Bluestocking Sat 22-Feb-14 09:23:54

I love 1960s houses. We live in one now (rented, sadly, I wish it was our own) and it has almost no wasted space. Our own house is from the 1900s and is charming in many ways but so badly laid out!

LizLemonaid Sat 22-Feb-14 09:25:04

And...... if u do rip out an old fireplace just sell it. No massive biggie imo. Somebody else can put it in.

As for the hatch that used to be between small kitchens and dining rooms, that just happens not to b fadhionable. Nobody cares about losing features that arent fashionable!!! So, are we better than previous generations??

most things that are particularly fashionable will look dated in time.

my house is a little terraced cottage and while the previous owner added some lovely modern things that work, the front door is a hideous PVC mock-wood monstrosity. however, it is secure, insulated and draught-free, so we will keep it for the time being as replacing it isn't a priority while we have a loft to convert. it will come to the end of it's life at some point and then we will look at replacing it with something more in keeping

I thought serving hatches were coming back in. We've been in 2 minds whether to keep ours

TunipTheUnconquerable Sat 22-Feb-14 09:34:20

For me, the continuity of it being the same fireplace in the same place for centuries is a link with previous inhabitants, and I value it far more than a fireplace that has been moved from somewhere else.

Hence me preferring listed buildings despite all the annoying paperwork, but I don't expect everyone to share my obsession.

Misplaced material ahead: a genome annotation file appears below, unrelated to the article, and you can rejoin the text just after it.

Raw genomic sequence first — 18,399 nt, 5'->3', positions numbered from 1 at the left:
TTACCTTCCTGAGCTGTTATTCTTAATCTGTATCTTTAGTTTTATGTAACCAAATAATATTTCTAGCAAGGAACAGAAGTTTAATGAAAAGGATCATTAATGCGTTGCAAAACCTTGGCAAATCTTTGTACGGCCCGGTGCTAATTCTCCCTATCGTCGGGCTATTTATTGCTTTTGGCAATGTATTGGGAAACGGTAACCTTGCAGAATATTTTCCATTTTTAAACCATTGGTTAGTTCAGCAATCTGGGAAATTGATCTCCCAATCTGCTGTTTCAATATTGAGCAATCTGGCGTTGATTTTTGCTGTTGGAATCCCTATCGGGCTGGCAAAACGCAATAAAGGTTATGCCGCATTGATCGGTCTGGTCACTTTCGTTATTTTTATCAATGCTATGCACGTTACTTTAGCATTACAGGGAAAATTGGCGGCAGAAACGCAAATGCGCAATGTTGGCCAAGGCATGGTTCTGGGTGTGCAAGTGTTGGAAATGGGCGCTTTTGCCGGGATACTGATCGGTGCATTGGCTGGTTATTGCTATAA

noddyholder Sat 22-Feb-14 09:34:39

Where I live some of the period houses that have clung to the features just for the sake of it all look very samey. It was fashion in the 80s until about 2006 ish to keep them no matter what but a cleaner less cluttered look has made people less bothered. Every style can look great if the finish is good and the materials are quality.

Llareggub Sat 22-Feb-14 09:46:14

I have a serving hatch. It's very handy. My DCs play shops with it.

I have a 1930s house with all sorts of period features. The house was lived in by the same woman from new build to around 10 years ago and she added bits over the years. The fireplaces are the original, as are the picture rails and part of the kitchen. The cupboard under the stairs still has the original wallpaper and hooks. My neighbours still have the bell for the maid!

However there is a really grim 1960s garage, UPVC windows and doors and various hideous additi

Llareggub Sat 22-Feb-14 09:48:14

Bugger. Pressed send to early.

I like the way my house has grown over the years. It may not be stylish but I like seeing the impact of the years.

Bunbaker Sat 22-Feb-14 09:52:26

"it's all tatty, all second hand without exception. But I like it."

And I don't. I grew up in an Edwardian house and it was dark, dusty, full of antiques and tatty furniture. How I longed to live in a clean, light and airy 1960s box with a modern kitchen. The next house was a Victorian terrace with a feature stone fireplace and hideous 1970s decor, most of which I painted over.

The next two houses had feature stone fireplaces, and the next house also. By that time we were sick of the sight of them. This one wasn't an original feature, being a 1976 extension on a 200 year old house, so we had the fireplace and feature stone wall and ledge ripped out and plastered over, to give us a lovely light and airy room.